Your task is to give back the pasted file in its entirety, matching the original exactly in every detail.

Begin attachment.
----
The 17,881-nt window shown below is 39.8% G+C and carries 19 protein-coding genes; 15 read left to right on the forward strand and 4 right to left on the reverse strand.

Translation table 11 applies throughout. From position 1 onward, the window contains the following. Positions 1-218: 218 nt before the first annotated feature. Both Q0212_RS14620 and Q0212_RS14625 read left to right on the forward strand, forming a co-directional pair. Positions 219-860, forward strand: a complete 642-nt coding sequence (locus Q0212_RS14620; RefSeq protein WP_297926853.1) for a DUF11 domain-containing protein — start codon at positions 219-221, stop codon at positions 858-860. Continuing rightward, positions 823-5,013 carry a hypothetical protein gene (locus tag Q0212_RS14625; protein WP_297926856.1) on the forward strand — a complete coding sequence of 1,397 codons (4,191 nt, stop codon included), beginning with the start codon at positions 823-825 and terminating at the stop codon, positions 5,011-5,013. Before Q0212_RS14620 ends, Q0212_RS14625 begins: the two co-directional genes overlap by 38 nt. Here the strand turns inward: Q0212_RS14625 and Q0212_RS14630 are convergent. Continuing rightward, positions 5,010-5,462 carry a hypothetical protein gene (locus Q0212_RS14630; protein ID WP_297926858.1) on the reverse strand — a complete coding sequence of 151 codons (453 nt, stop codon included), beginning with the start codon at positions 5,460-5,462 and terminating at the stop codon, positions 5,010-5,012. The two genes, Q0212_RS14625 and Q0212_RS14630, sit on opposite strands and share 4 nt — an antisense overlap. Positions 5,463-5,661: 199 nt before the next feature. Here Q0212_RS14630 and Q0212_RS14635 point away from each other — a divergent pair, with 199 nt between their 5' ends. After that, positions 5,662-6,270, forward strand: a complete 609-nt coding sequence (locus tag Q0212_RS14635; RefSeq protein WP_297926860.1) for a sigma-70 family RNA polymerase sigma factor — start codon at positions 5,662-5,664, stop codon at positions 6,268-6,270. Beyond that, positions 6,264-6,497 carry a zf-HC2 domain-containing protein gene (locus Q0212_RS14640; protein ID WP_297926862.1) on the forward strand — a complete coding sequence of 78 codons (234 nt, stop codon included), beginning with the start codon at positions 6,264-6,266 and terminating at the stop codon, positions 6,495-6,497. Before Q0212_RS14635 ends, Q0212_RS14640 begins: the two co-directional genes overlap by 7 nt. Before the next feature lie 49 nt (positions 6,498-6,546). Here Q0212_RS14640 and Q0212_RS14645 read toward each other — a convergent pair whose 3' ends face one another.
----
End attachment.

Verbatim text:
The 17,881-nt window shown below is 39.8% G+C and carries 19 protein-coding genes; 15 read left to right on the forward strand and 4 right to left on the reverse strand.

Translation table 11 applies throughout. From position 1 onward, the window contains the following. Positions 1-218: 218 nt before the first annotated feature. Both Q0212_RS14620 and Q0212_RS14625 read left to right on the forward strand, forming a co-directional pair. Positions 219-860, forward strand: a complete 642-nt coding sequence (locus Q0212_RS14620; RefSeq protein WP_297926853.1) for a DUF11 domain-containing protein — start codon at positions 219-221, stop codon at positions 858-860. Continuing rightward, positions 823-5,013 carry a hypothetical protein gene (locus tag Q0212_RS14625; protein WP_297926856.1) on the forward strand — a complete coding sequence of 1,397 codons (4,191 nt, stop codon included), beginning with the start codon at positions 823-825 and terminating at the stop codon, positions 5,011-5,013. Before Q0212_RS14620 ends, Q0212_RS14625 begins: the two co-directional genes overlap by 38 nt. Here the strand turns inward: Q0212_RS14625 and Q0212_RS14630 are convergent. Continuing rightward, positions 5,010-5,462 carry a hypothetical protein gene (locus Q0212_RS14630; protein ID WP_297926858.1) on the reverse strand — a complete coding sequence of 151 codons (453 nt, stop codon included), beginning with the start codon at positions 5,460-5,462 and terminating at the stop codon, positions 5,010-5,012. The two genes, Q0212_RS14625 and Q0212_RS14630, sit on opposite strands and share 4 nt — an antisense overlap. Positions 5,463-5,661: 199 nt before the next feature. Here Q0212_RS14630 and Q0212_RS14635 point away from each other — a divergent pair, with 199 nt between their 5' ends. After that, positions 5,662-6,270, forward strand: a complete 609-nt coding sequence (locus tag Q0212_RS14635; RefSeq protein WP_297926860.1) for a sigma-70 family RNA polymerase sigma factor — start codon at positions 5,662-5,664, stop codon at positions 6,268-6,270. Beyond that, positions 6,264-6,497 carry a zf-HC2 domain-containing protein gene (locus Q0212_RS14640; protein ID WP_297926862.1) on the forward strand — a complete coding sequence of 78 codons (234 nt, stop codon included), beginning with the start codon at positions 6,264-6,266 and terminating at the stop codon, positions 6,495-6,497. Before Q0212_RS14635 ends, Q0212_RS14640 begins: the two co-directional genes overlap by 7 nt. Before the next feature lie 49 nt (positions 6,498-6,546). Here Q0212_RS14640 and Q0212_RS14645 read toward each other — a convergent pair whose 3' ends face one another.